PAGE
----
More whip allows the bar to bend more before you lift the weight off the floor — this allows you to build more speed before lifting the weight. Less whip means you won’t be able to build as much speed, but you’ll be able to lift the weight off the floor faster.

In general, less whip is better for slower movements, while more whip is better for faster movements.


The knurling is the patterning on the surface of the barbell that provides a better grip. The knurling is placed in certain spots and varies based on whether it’s a standard or Olympic barbell.

This knurling can vary in aggressiveness, with the most aggressive knurling providing the strongest grip. Keep in mind that many manufacturers are beginning to accommodate users who prefer not to have this feature whether they’re using a standard or Olympic barbell.

Olympic Barbells vs. Standard Barbells

Now that you know all the components of a barbell, let's get into how each of these applies to the Olympic barbell and the standard barbell, and what situations you might use each barbell for.

Although there may be small differences from manufacturer to manufacturer, we’ll focus on the specs you’ll see most often when it comes to Olympic and standard barbells.

Where You’ll Find and Use Each Type of Barbell

Olympic barbells are commonly used for power and Olympic lifting in commercial gyms, but also at home. These barbells are best for advanced lifters because they’re able to handle more weight.

Standard barbells, on the other hand, are smaller and work well in home gyms. They’re ideal for entry-level lifters as they can be easier to handle, as well as for people who need to save space in their home gym and aren’t concerned with competing.

Olympic Barbell Specs

1) Length

Typical Olympic Barbells come in two lengths:

  • 6 feet 6 inches (women’s bar)
  • 7 feet 2 inches (men’s bar)


These are the barbells that are used in competitions. If you’re not concerned about competing, you can use either barbell in your workouts. Just keep in mind that each is a different weight (more on this in the weight section below).

2) Sleeve diameter and rotation

The sleeve diameter of an Olympic bar is anywhere from 48 mm to 50 mm (2 inches), but never over that.


Because the weight plates you load onto the bar must fit on the sleeve. If the sleeve is bigger than 50 mm, the vast majority of plates (which are bored to 50 mm) won’t fit. In that case, there would be no safe, effective way to add weight to the bar as you get stronger.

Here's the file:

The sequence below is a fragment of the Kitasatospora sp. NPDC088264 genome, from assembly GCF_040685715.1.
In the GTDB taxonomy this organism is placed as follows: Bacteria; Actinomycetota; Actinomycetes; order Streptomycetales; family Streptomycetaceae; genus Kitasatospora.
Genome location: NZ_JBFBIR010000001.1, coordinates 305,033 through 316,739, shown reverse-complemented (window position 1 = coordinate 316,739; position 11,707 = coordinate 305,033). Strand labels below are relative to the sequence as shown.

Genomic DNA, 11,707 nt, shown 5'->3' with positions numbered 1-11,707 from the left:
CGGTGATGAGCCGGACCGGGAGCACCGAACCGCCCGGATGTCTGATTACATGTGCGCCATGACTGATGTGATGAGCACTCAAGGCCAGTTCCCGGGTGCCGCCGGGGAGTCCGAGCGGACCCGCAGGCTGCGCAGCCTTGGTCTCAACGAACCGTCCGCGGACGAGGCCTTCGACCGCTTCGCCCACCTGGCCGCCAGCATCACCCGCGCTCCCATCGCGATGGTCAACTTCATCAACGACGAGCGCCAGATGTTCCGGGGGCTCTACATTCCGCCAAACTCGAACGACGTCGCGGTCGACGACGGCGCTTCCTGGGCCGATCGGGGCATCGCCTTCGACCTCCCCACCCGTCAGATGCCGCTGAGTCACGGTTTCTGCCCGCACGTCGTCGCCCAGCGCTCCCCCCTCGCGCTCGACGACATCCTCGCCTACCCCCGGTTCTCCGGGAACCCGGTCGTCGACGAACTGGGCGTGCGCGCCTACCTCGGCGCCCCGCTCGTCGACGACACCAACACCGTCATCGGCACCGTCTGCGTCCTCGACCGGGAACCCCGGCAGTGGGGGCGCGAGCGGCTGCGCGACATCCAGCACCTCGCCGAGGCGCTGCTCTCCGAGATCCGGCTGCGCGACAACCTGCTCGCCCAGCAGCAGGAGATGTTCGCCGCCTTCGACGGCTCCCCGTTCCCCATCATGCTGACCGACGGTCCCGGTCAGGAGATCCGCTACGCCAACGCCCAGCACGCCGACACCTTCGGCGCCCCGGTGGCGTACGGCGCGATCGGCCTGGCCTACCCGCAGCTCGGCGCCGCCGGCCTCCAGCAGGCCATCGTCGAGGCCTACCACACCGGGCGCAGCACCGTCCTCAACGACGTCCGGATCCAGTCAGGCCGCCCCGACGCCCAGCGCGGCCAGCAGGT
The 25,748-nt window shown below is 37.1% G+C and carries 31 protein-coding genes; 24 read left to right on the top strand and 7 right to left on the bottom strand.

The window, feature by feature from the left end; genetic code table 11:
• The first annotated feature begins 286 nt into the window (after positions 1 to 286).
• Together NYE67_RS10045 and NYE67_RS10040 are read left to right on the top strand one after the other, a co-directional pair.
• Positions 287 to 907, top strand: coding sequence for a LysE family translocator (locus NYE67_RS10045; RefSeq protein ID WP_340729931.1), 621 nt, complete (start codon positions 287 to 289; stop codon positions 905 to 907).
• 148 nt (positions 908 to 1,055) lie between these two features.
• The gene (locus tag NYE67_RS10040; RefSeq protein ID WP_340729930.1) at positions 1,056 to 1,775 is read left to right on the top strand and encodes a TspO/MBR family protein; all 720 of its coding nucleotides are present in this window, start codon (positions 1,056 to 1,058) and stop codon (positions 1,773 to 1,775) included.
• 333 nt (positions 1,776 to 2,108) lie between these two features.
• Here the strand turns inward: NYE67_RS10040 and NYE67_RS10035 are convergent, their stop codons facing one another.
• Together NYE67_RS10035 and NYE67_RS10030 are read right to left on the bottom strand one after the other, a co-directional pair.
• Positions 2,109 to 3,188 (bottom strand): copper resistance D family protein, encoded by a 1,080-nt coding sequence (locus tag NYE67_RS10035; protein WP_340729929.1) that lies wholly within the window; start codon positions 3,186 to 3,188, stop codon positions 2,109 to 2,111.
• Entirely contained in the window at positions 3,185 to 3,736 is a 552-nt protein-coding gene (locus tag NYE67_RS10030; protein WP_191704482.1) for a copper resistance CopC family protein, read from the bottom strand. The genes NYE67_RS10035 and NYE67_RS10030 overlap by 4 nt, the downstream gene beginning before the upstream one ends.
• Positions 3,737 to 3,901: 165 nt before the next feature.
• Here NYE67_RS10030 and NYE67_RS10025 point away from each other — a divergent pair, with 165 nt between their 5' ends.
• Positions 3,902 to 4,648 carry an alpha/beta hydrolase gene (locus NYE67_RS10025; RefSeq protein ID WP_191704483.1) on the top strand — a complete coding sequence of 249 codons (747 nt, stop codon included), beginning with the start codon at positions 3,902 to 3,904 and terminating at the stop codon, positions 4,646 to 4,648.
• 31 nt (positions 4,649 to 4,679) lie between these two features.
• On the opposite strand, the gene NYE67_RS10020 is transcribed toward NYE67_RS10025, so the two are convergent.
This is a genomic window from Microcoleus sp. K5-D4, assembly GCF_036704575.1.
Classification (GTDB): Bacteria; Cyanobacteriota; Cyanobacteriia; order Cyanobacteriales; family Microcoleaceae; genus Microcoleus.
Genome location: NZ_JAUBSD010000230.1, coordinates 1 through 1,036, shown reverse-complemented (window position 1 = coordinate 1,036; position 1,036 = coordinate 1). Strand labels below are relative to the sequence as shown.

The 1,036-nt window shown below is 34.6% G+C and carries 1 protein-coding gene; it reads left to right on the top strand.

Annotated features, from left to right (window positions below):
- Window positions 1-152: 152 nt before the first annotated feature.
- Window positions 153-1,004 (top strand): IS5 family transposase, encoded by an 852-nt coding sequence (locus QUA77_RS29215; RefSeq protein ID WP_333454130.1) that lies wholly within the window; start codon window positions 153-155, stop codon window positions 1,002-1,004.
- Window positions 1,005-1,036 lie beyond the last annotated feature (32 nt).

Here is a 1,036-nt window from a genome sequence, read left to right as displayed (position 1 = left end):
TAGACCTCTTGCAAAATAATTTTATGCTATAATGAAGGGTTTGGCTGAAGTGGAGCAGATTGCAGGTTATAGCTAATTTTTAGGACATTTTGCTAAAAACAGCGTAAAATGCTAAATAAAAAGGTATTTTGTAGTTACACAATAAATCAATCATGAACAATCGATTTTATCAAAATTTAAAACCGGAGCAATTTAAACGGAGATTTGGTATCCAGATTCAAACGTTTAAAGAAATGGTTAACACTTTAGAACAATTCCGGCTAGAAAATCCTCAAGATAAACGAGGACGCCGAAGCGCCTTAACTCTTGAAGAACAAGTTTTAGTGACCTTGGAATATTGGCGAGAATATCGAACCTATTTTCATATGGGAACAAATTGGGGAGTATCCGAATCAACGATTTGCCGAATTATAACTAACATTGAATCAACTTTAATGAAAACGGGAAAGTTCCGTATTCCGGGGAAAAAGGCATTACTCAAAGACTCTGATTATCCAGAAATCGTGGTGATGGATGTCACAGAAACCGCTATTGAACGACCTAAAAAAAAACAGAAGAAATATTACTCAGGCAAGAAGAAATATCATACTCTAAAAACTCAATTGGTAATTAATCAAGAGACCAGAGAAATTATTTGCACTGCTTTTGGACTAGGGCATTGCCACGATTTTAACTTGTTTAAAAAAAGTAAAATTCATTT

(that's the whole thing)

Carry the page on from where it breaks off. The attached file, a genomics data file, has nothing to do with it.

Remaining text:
Additionally, many Olympic Barbells have ball bearings between the bar and the sleeve to allow the weights to freely rotate. These bearings help you move the bar from the ground to above your head because they provide a better grip and cut down on stress on your wrists and elbows.

3) Bar thickness

Much like the length, the bar thickness also varies for men’s Olympic Barbells and women’s Olympic Barbells.

Those thicknesses are:

  • 25 mm (women’s bar)
  • 28 mm (men’s bar)


The 25 mm and 28 mm measurements — both on the thin side of the spectrum when compared to other bars that typically have 30 mm, 32 mm, or higher diameters — make it easier to use the hook grip, which is essential for performing heavy lifts.

In regular workouts at your local or home gym, you can use either the 25 mm bar or the 28 mm bar — whichever fits your grip better.

But, if you’re going to compete in an Olympic lifting, powerlifting, you’ll likely have to use the one selected by the competition itself. If you’ve practiced with a smaller diameter bar, the jump in thickness may be a challenge.

4) Weight

Women’s and men’s Olympic bars come in two standard weights:

  • 33 pounds (women’s bar)
  • 45 pounds (men’s bar)


Again, in regular workouts, you can use the bar that best fits your needs, but be sure to take the 12-pound difference into account when adding weight.